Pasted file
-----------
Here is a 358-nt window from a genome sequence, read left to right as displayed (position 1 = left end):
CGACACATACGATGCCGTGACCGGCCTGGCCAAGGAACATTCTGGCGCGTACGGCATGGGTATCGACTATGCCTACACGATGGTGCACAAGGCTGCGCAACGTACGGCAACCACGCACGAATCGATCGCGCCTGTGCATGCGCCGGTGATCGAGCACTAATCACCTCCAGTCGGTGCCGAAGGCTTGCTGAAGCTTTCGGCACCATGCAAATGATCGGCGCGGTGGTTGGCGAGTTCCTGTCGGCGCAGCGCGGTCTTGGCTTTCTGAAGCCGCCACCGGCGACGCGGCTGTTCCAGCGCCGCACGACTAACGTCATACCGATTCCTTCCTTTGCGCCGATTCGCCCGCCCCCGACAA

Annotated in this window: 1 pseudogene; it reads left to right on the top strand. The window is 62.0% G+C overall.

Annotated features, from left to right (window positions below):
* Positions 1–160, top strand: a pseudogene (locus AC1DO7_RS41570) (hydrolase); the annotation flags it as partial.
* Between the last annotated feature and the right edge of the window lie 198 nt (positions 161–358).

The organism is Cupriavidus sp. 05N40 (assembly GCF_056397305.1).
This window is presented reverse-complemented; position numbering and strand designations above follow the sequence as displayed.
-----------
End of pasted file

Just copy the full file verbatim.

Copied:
Here is a 358-nt window from a genome sequence, read left to right as displayed (position 1 = left end):
CGACACATACGATGCCGTGACCGGCCTGGCCAAGGAACATTCTGGCGCGTACGGCATGGGTATCGACTATGCCTACACGATGGTGCACAAGGCTGCGCAACGTACGGCAACCACGCACGAATCGATCGCGCCTGTGCATGCGCCGGTGATCGAGCACTAATCACCTCCAGTCGGTGCCGAAGGCTTGCTGAAGCTTTCGGCACCATGCAAATGATCGGCGCGGTGGTTGGCGAGTTCCTGTCGGCGCAGCGCGGTCTTGGCTTTCTGAAGCCGCCACCGGCGACGCGGCTGTTCCAGCGCCGCACGACTAACGTCATACCGATTCCTTCCTTTGCGCCGATTCGCCCGCCCCCGACAA

Annotated in this window: 1 pseudogene; it reads left to right on the top strand. The window is 62.0% G+C overall.

Annotated features, from left to right (window positions below):
* Positions 1–160, top strand: a pseudogene (locus AC1DO7_RS41570) (hydrolase); the annotation flags it as partial.
* Between the last annotated feature and the right edge of the window lie 198 nt (positions 161–358).

The organism is Cupriavidus sp. 05N40 (assembly GCF_056397305.1).
This window is presented reverse-complemented; position numbering and strand designations above follow the sequence as displayed.